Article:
Carbon markets to remain varied until USDA sets standard
An ag economist says carbon credit program standards are widely varied and will likely continue to be until USDA sets a standard.
The University of Missouri’s Ray Massey compares the market to the Organic Standards Act.
“There were different organic standards for different states, and then all of a sudden, there was the USDA organic standard,” Massey said. “And the other state standards just went in line with that.”
He said right now there are different standards from different companies on how carbon sequestration is measured, what practice is capturing the premium and the duration of contracts.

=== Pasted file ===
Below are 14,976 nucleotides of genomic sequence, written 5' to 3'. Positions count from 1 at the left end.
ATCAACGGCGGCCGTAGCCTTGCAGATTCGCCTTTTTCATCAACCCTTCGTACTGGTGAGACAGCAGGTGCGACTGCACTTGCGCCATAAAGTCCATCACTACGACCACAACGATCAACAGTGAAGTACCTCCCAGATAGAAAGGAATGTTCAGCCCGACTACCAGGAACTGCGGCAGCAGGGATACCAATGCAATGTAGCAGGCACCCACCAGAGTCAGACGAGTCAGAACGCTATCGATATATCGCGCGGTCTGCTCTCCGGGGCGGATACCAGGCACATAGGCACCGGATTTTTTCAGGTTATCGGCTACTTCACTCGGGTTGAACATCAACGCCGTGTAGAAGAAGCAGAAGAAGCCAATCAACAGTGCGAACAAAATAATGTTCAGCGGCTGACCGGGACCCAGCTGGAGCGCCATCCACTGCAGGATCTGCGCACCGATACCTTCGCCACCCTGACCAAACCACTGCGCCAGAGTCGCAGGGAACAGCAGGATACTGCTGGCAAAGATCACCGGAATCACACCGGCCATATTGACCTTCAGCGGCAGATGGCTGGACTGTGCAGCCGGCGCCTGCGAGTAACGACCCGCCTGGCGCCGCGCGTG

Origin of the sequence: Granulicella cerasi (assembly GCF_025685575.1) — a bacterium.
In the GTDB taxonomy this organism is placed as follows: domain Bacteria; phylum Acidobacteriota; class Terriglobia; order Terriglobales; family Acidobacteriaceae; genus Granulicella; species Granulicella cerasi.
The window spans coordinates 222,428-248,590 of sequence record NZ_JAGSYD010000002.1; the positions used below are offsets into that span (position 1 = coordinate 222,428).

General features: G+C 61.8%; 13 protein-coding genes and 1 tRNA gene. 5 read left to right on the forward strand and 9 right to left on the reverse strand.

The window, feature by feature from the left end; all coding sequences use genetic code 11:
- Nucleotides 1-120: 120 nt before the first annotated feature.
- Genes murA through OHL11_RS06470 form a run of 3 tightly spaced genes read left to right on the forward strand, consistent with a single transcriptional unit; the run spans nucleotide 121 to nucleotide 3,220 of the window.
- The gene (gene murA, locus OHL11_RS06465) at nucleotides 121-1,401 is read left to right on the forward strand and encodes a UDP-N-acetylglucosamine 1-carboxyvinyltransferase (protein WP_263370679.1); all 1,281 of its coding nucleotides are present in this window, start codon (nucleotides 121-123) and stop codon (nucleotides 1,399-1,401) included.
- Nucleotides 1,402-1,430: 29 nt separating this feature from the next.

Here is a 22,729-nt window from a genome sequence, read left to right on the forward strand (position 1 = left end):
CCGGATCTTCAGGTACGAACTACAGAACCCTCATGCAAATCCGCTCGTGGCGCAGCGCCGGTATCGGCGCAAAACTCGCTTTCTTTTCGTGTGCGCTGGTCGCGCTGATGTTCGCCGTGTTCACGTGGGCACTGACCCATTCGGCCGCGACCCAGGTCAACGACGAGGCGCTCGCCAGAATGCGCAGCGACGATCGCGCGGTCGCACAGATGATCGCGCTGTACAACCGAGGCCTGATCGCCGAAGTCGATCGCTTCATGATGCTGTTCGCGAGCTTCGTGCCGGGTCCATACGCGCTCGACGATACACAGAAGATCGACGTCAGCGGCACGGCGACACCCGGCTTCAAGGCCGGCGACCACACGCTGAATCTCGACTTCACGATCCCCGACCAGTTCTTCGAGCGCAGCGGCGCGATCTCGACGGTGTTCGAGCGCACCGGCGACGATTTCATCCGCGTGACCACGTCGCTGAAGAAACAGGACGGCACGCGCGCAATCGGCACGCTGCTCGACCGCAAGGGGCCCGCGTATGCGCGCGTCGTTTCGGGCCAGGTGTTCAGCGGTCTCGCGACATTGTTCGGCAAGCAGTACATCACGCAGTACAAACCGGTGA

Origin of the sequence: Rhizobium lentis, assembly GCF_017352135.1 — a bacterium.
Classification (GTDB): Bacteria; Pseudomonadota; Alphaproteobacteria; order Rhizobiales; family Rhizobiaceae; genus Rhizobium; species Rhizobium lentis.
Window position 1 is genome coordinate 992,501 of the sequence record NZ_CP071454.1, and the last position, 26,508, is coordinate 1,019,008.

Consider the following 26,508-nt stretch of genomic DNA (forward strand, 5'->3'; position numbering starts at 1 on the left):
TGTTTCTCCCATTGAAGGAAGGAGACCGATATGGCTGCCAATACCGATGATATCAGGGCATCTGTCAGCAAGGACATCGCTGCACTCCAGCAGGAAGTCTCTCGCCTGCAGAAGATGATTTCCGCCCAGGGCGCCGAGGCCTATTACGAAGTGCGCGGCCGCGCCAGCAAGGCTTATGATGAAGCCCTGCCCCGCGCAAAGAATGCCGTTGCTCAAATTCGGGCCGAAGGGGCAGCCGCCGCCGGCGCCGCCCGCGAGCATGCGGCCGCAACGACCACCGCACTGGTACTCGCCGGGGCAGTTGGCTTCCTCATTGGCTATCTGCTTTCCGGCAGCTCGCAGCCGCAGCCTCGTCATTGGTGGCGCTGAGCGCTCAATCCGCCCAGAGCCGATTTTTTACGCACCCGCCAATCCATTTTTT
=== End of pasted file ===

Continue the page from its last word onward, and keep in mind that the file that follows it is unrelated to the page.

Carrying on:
“When there’s finally a federal rule that says, ‘this is what a carbon credit looks like’ that will really help things out,” he said.
But Massey said a USDA standard likely won’t come for five years or more. And he says a USDA carbon sequestration standard might limit the premium on some programs.
“But others will perhaps become more valuable,” Massey said. “Because if they do have a set standard, everybody knows how we’re working the market. That certainty in the market actually has very important economic benefits.”
Massey recommends farmers speak with their lawyer before signing a contract to sequester carbon.
Brownfield interviewed Massey at the Missouri Livestock Symposium.